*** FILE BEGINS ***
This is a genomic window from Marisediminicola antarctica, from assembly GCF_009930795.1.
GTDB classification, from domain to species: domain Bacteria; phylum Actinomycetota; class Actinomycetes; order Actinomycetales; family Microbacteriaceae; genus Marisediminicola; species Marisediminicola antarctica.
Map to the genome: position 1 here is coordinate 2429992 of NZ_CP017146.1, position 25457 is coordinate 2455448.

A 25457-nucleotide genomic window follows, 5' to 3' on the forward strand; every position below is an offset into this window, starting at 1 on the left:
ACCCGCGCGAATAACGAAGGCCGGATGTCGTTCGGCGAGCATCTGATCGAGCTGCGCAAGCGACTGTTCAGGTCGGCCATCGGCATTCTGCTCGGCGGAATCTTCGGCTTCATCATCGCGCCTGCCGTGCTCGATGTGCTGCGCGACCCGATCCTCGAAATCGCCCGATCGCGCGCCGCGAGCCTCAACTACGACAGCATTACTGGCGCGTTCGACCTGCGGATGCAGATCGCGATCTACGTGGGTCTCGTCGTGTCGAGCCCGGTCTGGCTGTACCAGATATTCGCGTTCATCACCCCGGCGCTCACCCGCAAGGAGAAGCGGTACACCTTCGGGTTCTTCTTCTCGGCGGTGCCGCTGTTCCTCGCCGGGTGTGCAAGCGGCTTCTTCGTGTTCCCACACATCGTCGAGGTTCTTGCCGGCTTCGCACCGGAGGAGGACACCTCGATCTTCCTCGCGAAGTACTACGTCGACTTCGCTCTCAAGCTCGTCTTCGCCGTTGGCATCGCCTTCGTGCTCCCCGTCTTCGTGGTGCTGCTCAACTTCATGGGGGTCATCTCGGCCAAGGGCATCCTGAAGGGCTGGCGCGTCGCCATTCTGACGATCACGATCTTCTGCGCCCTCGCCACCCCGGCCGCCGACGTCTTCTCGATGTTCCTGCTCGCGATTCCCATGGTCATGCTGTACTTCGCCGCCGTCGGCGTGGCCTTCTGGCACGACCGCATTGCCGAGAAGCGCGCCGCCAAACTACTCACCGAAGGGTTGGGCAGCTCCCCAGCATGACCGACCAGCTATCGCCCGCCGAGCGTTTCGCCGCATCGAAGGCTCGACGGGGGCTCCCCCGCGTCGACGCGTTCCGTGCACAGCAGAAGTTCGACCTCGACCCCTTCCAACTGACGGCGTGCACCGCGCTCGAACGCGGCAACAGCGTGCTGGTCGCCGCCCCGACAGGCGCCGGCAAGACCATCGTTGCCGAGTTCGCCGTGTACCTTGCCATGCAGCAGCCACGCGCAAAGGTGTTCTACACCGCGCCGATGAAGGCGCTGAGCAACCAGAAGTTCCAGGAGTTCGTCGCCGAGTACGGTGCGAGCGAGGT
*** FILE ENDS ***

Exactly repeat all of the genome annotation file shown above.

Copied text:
This is a genomic window from Marisediminicola antarctica, from assembly GCF_009930795.1.
GTDB classification, from domain to species: domain Bacteria; phylum Actinomycetota; class Actinomycetes; order Actinomycetales; family Microbacteriaceae; genus Marisediminicola; species Marisediminicola antarctica.
Map to the genome: position 1 here is coordinate 2429992 of NZ_CP017146.1, position 25457 is coordinate 2455448.

A 25457-nucleotide genomic window follows, 5' to 3' on the forward strand; every position below is an offset into this window, starting at 1 on the left:
ACCCGCGCGAATAACGAAGGCCGGATGTCGTTCGGCGAGCATCTGATCGAGCTGCGCAAGCGACTGTTCAGGTCGGCCATCGGCATTCTGCTCGGCGGAATCTTCGGCTTCATCATCGCGCCTGCCGTGCTCGATGTGCTGCGCGACCCGATCCTCGAAATCGCCCGATCGCGCGCCGCGAGCCTCAACTACGACAGCATTACTGGCGCGTTCGACCTGCGGATGCAGATCGCGATCTACGTGGGTCTCGTCGTGTCGAGCCCGGTCTGGCTGTACCAGATATTCGCGTTCATCACCCCGGCGCTCACCCGCAAGGAGAAGCGGTACACCTTCGGGTTCTTCTTCTCGGCGGTGCCGCTGTTCCTCGCCGGGTGTGCAAGCGGCTTCTTCGTGTTCCCACACATCGTCGAGGTTCTTGCCGGCTTCGCACCGGAGGAGGACACCTCGATCTTCCTCGCGAAGTACTACGTCGACTTCGCTCTCAAGCTCGTCTTCGCCGTTGGCATCGCCTTCGTGCTCCCCGTCTTCGTGGTGCTGCTCAACTTCATGGGGGTCATCTCGGCCAAGGGCATCCTGAAGGGCTGGCGCGTCGCCATTCTGACGATCACGATCTTCTGCGCCCTCGCCACCCCGGCCGCCGACGTCTTCTCGATGTTCCTGCTCGCGATTCCCATGGTCATGCTGTACTTCGCCGCCGTCGGCGTGGCCTTCTGGCACGACCGCATTGCCGAGAAGCGCGCCGCCAAACTACTCACCGAAGGGTTGGGCAGCTCCCCAGCATGACCGACCAGCTATCGCCCGCCGAGCGTTTCGCCGCATCGAAGGCTCGACGGGGGCTCCCCCGCGTCGACGCGTTCCGTGCACAGCAGAAGTTCGACCTCGACCCCTTCCAACTGACGGCGTGCACCGCGCTCGAACGCGGCAACAGCGTGCTGGTCGCCGCCCCGACAGGCGCCGGCAAGACCATCGTTGCCGAGTTCGCCGTGTACCTTGCCATGCAGCAGCCACGCGCAAAGGTGTTCTACACCGCGCCGATGAAGGCGCTGAGCAACCAGAAGTTCCAGGAGTTCGTCGCCGAGTACGGTGCGAGCGAGGT